The tool is called Gender "Guesser" because according to the site, "[w]hile Gender Guesser may be 60% - 70% accurate, it is not 100% accurate. This is better than random guessing (50%), but should not be interpreted as 'fact'."

This begs the question, what is it about voice that sounds male or female? What do writers writing across gender need to consider?

From the website:
In 2003, a team of researchers from the Illinois Institute of Technology and Bar-Ilan University in Israel (Shlomo Argamon, Moshe Koppel, Jonathan Fine, and Anat Rachel Shimoni) developed a method to estimate gender from word usage. Their paper described a Bayesian network where weighted word frequencies and parts of speech could be used to estimate the gender of an author. Their approach made a distinction between fiction and non-fiction writing styles.

A simplified version of this work was implemented as the Gender Genie. They showed that fewer words were needed and that writing styles varied based on the forum. For example, fiction and non-fiction differs from blogs (informal writing). Even though the genres differ, there are still gender-specific word frequencies.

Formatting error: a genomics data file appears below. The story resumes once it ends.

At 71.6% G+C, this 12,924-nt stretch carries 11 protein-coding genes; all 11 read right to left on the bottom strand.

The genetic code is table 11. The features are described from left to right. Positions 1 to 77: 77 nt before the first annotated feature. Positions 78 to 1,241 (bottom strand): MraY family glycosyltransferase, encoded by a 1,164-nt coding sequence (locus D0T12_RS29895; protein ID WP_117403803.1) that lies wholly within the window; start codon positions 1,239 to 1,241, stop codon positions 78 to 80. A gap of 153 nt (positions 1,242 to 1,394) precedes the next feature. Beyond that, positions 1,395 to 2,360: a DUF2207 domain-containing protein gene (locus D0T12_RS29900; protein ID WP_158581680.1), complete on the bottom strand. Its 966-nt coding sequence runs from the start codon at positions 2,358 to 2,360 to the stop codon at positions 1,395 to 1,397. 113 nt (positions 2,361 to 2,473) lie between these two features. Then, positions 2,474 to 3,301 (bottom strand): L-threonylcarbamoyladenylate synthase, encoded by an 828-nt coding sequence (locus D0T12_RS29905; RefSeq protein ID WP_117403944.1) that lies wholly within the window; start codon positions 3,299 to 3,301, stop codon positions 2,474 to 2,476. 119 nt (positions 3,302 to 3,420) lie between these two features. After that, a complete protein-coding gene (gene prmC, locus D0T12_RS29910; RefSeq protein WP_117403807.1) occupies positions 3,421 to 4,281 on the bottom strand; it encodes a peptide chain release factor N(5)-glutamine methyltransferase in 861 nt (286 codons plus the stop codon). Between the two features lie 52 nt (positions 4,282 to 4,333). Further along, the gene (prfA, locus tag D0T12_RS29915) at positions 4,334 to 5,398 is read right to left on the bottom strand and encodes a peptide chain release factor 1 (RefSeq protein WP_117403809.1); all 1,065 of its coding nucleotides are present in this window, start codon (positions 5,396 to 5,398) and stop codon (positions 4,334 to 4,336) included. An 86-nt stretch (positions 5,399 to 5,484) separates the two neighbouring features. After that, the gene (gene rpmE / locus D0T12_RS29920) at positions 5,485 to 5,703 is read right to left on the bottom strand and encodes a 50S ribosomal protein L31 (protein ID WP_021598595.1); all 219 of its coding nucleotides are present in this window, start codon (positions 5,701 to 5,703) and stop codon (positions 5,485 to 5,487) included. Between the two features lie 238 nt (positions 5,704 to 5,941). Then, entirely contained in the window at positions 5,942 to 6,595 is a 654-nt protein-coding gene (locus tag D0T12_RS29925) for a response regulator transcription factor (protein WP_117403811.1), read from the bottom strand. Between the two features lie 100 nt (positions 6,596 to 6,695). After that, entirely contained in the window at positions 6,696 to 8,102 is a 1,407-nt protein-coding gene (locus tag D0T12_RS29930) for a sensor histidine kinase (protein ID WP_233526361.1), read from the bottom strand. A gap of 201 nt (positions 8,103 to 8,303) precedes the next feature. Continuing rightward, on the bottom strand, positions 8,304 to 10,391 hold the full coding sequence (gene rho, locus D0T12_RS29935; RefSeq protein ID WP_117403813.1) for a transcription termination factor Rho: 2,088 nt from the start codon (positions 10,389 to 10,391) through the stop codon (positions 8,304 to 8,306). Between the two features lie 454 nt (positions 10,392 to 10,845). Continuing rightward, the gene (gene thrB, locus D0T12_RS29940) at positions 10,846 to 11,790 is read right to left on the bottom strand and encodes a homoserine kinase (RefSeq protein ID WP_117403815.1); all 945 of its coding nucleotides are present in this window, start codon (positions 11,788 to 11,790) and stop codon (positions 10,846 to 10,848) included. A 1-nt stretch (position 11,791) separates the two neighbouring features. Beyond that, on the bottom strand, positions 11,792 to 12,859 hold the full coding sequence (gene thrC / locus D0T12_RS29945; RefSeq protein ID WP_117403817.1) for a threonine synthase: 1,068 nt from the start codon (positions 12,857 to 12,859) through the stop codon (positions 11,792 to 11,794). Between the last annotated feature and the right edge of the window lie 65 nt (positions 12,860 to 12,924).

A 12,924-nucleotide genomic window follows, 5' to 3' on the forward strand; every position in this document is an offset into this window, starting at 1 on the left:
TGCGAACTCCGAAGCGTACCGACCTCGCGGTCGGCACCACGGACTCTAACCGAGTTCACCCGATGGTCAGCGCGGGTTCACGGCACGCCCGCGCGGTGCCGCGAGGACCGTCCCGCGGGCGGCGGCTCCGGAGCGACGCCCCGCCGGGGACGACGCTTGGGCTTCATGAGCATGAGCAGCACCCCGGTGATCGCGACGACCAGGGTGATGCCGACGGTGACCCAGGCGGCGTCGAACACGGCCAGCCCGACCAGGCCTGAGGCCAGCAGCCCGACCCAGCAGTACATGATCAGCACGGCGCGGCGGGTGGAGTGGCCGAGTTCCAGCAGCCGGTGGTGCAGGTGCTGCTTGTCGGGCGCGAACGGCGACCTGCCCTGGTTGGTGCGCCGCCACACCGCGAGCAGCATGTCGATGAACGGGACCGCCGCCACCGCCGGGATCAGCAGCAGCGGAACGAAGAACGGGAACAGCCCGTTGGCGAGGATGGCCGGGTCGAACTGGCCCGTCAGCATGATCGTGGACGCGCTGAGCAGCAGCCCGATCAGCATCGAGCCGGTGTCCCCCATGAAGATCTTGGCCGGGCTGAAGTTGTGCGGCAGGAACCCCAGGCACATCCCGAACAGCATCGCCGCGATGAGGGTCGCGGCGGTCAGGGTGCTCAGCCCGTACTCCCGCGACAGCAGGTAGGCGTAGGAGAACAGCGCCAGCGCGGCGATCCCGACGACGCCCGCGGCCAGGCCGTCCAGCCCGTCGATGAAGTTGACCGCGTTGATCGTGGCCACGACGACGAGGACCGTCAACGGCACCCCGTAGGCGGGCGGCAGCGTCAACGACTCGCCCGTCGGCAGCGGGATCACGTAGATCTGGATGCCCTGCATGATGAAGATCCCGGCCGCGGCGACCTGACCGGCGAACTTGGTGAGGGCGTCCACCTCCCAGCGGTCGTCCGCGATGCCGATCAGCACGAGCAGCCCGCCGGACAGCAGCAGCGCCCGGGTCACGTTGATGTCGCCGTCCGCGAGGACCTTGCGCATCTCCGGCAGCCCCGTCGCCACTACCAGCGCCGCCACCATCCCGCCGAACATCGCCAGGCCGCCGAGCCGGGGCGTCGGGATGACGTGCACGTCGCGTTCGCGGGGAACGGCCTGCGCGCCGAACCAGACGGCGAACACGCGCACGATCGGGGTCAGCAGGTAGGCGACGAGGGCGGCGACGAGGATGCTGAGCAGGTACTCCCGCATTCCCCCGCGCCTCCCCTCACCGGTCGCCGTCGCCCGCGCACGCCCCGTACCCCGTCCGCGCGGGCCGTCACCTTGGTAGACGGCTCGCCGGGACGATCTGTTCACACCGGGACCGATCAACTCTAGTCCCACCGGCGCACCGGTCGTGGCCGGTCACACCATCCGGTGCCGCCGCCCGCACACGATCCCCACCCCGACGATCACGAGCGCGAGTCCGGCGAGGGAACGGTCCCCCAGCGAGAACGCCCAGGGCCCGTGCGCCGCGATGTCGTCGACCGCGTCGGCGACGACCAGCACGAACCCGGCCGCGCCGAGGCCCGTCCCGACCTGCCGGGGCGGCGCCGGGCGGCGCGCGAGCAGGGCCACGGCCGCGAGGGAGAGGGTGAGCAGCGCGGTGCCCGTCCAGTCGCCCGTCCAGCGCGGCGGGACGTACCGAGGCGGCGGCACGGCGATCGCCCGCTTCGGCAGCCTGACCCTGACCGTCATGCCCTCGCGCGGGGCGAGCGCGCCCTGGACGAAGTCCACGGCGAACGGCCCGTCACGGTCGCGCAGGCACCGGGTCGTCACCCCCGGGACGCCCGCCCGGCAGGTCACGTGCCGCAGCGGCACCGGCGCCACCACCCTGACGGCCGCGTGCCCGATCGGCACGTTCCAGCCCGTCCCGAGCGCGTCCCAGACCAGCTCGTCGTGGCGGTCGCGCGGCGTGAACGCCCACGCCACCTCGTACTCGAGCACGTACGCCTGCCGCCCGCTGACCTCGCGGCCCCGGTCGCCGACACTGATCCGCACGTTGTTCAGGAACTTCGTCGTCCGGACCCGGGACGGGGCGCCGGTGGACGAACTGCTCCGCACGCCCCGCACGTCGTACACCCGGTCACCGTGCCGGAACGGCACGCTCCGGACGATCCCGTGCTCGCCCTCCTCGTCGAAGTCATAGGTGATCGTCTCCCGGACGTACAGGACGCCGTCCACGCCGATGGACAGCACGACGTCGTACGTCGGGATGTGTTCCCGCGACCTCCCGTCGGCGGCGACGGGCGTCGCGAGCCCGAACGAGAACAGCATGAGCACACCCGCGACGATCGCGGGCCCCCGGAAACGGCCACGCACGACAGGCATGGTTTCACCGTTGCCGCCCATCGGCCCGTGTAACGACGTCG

The claim is that a small subset of words can skew the "gender" of a writing sample, and these sets vary according to formal versus informal writing styles. The source code clearly shows how words are ranked as masculine or feminine. In the category of informal writing, the top five feminine words are: him, something, because, actually, and everything. The top five masculine words are: some, this, as, now, and good.

Two qualities leap out: first, with the exception of "him", feminine words are polysyllabic, whereas masculine words are monosyllabic. Second, masculine words are definite, e.g. "some" vs. "something," while the listed feminine words add vagueness or qualification.